Overcoming Fear

by Thich Nhat Hanh

The Buddha taught that everything is impermanent; that nothing is an absolute entity that remains the same. When we keep that insight in mind, we can see more deeply into the nature of reality, and we won’t be trapped in the notion that we’re only this body or this life span. 

New cells are born every day and old cells die, but they have neither funerals nor birthdays

Understanding impermanence isn’t a matter of words or concepts. It’s a matter of practice… The object we’re observing might be a flower, a leaf, or a living being. Looking at this object deeply, we can see the change taking place in every instant. 

There’s no independent individual phenomenon because everything is changing all the time. A flower is always receiving non-flower elements such as water, air, and sunshine, and it’s always giving something back to the environment. A flower is always being born and always dying, always connected to the environment around it. The components of the universe depend on one another for their existence. 

The example of a wave and water is often given to help us understand the non-self nature of all that exists. A wave can be high or low, can arise or disappear, but the existence of the wave- water – is neither high nor low, neither arising nor disappearing. All signs- high, low, arising, disappearing – cannot touch the essence of water. We cry and laugh according to the sign, because we haven’t yet seen the essence- that is the very nature of everything that is. And this is the reality of ourselves. If we only see the wave with its manifestations of being born and dying, we will suffer. But if we see the water, which is the basis of the wave, and we see that the waves are returning to water, we have nothing to fear. 

A drop of rain falling on the ground disappears in no time at all. But it is still there somehow, even if it is absorbed into the soil, it’s still there in another form. If it evaporates, it’s still there in the air. It’s become vapor; you don’t see the drop of rain, but that doesn’t mean it’s no longer there. A cloud can never die. A cloud can become rain or snow or ice, but a cloud cannot become nothing. to die means from something we become nothing, from being we pass into nothing. That is our idea of death. But meditation helps us to touch our true nature of no-birth and no-death. before the cloud manifests as a cloud, the cloud has been water vapor, has been the ocean. So it has not come from nonbeing into being. Our notion of birth is just a notion. Our notion of death is just a notion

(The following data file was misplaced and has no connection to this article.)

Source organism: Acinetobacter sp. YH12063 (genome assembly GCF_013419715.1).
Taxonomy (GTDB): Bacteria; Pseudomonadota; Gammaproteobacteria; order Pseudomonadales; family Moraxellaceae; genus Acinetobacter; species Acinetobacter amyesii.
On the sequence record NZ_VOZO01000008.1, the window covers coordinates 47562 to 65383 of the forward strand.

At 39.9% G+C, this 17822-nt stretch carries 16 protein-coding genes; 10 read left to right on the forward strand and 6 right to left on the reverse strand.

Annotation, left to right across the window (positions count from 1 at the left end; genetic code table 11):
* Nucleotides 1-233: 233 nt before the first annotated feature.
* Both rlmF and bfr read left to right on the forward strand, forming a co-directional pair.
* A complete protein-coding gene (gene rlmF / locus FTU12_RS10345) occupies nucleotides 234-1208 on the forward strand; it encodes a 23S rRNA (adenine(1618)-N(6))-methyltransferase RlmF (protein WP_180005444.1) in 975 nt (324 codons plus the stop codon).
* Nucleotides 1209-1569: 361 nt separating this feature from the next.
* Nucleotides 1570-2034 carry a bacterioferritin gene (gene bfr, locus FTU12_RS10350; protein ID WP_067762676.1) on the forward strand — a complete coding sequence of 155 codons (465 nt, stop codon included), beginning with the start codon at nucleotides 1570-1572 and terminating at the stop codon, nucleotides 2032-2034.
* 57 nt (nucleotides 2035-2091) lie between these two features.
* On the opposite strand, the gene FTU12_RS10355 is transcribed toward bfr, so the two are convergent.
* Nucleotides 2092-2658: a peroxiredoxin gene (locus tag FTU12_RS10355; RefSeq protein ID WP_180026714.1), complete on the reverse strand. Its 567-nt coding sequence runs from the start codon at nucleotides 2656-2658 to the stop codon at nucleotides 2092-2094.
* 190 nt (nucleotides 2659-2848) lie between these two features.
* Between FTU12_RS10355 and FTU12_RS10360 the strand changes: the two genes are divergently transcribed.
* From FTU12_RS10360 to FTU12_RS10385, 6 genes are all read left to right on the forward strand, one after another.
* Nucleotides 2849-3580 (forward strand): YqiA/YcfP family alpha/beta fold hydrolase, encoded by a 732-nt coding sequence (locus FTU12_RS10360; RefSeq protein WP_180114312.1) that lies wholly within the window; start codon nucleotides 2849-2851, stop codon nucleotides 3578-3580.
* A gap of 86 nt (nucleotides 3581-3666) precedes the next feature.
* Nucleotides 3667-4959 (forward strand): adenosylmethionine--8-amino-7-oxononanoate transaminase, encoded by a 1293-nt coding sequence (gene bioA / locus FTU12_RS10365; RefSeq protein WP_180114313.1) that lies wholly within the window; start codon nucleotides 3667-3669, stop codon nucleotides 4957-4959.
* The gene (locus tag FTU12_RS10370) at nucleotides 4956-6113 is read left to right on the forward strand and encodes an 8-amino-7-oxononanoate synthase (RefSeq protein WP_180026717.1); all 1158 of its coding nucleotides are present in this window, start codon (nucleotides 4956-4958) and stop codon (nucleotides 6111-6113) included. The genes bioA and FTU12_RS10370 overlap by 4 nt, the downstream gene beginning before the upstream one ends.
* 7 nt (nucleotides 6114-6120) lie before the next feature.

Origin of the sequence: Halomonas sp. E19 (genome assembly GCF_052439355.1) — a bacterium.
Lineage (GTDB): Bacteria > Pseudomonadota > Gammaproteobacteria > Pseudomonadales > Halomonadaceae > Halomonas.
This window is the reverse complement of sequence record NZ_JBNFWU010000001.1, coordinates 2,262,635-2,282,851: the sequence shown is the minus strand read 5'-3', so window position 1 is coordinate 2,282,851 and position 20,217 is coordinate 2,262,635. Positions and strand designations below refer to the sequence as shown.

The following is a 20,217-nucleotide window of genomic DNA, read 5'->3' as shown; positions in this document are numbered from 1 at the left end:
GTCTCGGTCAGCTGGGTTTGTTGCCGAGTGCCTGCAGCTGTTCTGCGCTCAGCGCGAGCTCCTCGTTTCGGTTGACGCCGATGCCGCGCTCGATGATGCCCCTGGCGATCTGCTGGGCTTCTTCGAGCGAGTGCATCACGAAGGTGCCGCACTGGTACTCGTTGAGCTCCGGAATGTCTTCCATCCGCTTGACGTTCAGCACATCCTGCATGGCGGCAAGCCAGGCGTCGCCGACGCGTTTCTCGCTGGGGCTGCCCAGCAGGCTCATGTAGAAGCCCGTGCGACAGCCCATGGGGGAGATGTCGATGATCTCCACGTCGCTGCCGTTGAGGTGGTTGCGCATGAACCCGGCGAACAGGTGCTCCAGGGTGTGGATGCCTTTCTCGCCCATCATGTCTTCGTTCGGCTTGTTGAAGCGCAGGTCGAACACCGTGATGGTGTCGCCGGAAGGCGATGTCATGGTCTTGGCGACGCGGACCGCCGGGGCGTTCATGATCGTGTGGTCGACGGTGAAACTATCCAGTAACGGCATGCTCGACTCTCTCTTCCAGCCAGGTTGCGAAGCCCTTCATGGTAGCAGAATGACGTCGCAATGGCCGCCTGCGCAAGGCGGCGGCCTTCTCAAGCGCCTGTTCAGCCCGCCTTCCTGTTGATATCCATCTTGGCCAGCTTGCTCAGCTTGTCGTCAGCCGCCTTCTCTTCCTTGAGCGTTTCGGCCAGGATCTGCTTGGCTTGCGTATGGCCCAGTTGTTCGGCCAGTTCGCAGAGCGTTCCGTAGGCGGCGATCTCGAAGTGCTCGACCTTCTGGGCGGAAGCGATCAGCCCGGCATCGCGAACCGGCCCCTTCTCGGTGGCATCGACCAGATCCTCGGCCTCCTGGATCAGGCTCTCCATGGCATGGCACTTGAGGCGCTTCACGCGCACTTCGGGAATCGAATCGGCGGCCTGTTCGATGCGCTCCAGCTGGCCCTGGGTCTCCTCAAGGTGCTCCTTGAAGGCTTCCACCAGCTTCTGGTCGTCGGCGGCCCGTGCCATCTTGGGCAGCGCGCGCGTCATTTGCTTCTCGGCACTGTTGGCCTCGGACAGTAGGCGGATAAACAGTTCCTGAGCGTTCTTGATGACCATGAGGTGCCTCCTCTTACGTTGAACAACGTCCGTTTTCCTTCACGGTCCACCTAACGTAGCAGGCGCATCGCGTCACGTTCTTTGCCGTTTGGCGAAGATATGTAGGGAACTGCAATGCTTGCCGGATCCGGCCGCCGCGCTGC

Excerpt from The World We Have: Chapter V  (pg 59) by Zen Master Thich Nhat Hanh


About awakinOAK

Intentionally located in east Oakland -- to, on the one hand, overcome institutionalized violence and on the other hand, be showered by the multicultural love and wisdom from neighbors-- this small community strives for integral nonviolence and supports activities that foster fearlessness, courage, autonomy, unconditional love and compassion for all beings. Every Friday for the last 10 years, the anchors of Awakin Oakland, host "Wednesdays on Fridays", an open-house meditation night that was inspired by a family in Santa Clara who has been doing this for close to 23 years [2020] No teachers or gurus. No set agendas or proposed beliefs either. Just one strong principle -- when you change within, the world changes
This entry was posted in ahimsa, Awakin Oakland, meditation, Mindfulness, natural philosophy, soulforce, WednesdaysOnFridays and tagged . Bookmark the permalink.

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